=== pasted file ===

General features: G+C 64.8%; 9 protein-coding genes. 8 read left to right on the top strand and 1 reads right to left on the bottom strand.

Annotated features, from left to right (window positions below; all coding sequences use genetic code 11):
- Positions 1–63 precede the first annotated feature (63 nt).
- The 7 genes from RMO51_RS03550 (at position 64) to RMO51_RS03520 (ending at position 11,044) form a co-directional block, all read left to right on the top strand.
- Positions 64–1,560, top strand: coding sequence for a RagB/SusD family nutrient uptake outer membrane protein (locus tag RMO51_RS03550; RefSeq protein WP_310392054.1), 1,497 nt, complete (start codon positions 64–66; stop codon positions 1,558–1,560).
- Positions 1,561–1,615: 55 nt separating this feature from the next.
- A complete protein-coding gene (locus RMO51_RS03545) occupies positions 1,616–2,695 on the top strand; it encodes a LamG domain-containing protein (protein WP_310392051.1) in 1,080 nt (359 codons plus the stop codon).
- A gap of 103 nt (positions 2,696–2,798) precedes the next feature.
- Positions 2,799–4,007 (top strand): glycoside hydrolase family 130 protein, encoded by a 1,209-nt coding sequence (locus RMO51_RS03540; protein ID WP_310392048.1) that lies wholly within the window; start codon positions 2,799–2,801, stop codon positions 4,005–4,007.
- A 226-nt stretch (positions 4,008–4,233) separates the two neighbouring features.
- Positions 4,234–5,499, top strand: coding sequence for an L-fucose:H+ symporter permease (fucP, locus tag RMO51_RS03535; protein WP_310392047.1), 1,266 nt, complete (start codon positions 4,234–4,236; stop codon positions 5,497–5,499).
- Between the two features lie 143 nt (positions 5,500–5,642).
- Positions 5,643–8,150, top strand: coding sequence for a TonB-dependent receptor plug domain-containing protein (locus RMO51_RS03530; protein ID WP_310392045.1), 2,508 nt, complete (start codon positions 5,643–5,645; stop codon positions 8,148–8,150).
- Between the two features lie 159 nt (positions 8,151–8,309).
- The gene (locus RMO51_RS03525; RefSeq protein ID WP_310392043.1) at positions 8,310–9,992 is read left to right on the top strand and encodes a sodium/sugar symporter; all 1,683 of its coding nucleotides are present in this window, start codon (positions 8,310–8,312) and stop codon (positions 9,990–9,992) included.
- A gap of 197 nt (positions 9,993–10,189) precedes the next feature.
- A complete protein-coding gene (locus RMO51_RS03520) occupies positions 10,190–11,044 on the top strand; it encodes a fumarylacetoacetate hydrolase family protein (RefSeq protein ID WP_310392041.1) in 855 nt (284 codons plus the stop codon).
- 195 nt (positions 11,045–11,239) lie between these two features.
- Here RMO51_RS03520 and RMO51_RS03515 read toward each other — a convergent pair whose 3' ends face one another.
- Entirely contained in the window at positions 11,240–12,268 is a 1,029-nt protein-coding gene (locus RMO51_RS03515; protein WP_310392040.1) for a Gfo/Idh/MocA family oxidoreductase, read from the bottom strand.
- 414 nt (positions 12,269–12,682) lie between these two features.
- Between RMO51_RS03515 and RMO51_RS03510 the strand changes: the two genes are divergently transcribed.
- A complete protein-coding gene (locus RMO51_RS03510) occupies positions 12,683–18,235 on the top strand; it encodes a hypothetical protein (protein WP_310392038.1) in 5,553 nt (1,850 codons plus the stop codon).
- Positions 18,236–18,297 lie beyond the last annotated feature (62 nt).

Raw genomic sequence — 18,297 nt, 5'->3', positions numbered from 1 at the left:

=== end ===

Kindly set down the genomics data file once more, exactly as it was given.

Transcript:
General features: G+C 64.8%; 9 protein-coding genes. 8 read left to right on the top strand and 1 reads right to left on the bottom strand.

Annotated features, from left to right (window positions below; all coding sequences use genetic code 11):
- Positions 1–63 precede the first annotated feature (63 nt).
- The 7 genes from RMO51_RS03550 (at position 64) to RMO51_RS03520 (ending at position 11,044) form a co-directional block, all read left to right on the top strand.
- Positions 64–1,560, top strand: coding sequence for a RagB/SusD family nutrient uptake outer membrane protein (locus tag RMO51_RS03550; RefSeq protein WP_310392054.1), 1,497 nt, complete (start codon positions 64–66; stop codon positions 1,558–1,560).
- Positions 1,561–1,615: 55 nt separating this feature from the next.
- A complete protein-coding gene (locus RMO51_RS03545) occupies positions 1,616–2,695 on the top strand; it encodes a LamG domain-containing protein (protein WP_310392051.1) in 1,080 nt (359 codons plus the stop codon).
- A gap of 103 nt (positions 2,696–2,798) precedes the next feature.
- Positions 2,799–4,007 (top strand): glycoside hydrolase family 130 protein, encoded by a 1,209-nt coding sequence (locus RMO51_RS03540; protein ID WP_310392048.1) that lies wholly within the window; start codon positions 2,799–2,801, stop codon positions 4,005–4,007.
- A 226-nt stretch (positions 4,008–4,233) separates the two neighbouring features.
- Positions 4,234–5,499, top strand: coding sequence for an L-fucose:H+ symporter permease (fucP, locus tag RMO51_RS03535; protein WP_310392047.1), 1,266 nt, complete (start codon positions 4,234–4,236; stop codon positions 5,497–5,499).
- Between the two features lie 143 nt (positions 5,500–5,642).
- Positions 5,643–8,150, top strand: coding sequence for a TonB-dependent receptor plug domain-containing protein (locus RMO51_RS03530; protein ID WP_310392045.1), 2,508 nt, complete (start codon positions 5,643–5,645; stop codon positions 8,148–8,150).
- Between the two features lie 159 nt (positions 8,151–8,309).
- The gene (locus RMO51_RS03525; RefSeq protein ID WP_310392043.1) at positions 8,310–9,992 is read left to right on the top strand and encodes a sodium/sugar symporter; all 1,683 of its coding nucleotides are present in this window, start codon (positions 8,310–8,312) and stop codon (positions 9,990–9,992) included.
- A gap of 197 nt (positions 9,993–10,189) precedes the next feature.
- A complete protein-coding gene (locus RMO51_RS03520) occupies positions 10,190–11,044 on the top strand; it encodes a fumarylacetoacetate hydrolase family protein (RefSeq protein ID WP_310392041.1) in 855 nt (284 codons plus the stop codon).
- 195 nt (positions 11,045–11,239) lie between these two features.
- Here RMO51_RS03520 and RMO51_RS03515 read toward each other — a convergent pair whose 3' ends face one another.
- Entirely contained in the window at positions 11,240–12,268 is a 1,029-nt protein-coding gene (locus RMO51_RS03515; protein WP_310392040.1) for a Gfo/Idh/MocA family oxidoreductase, read from the bottom strand.
- 414 nt (positions 12,269–12,682) lie between these two features.
- Between RMO51_RS03515 and RMO51_RS03510 the strand changes: the two genes are divergently transcribed.
- A complete protein-coding gene (locus RMO51_RS03510) occupies positions 12,683–18,235 on the top strand; it encodes a hypothetical protein (protein WP_310392038.1) in 5,553 nt (1,850 codons plus the stop codon).
- Positions 18,236–18,297 lie beyond the last annotated feature (62 nt).

Raw genomic sequence — 18,297 nt, 5'->3', positions numbered from 1 at the left: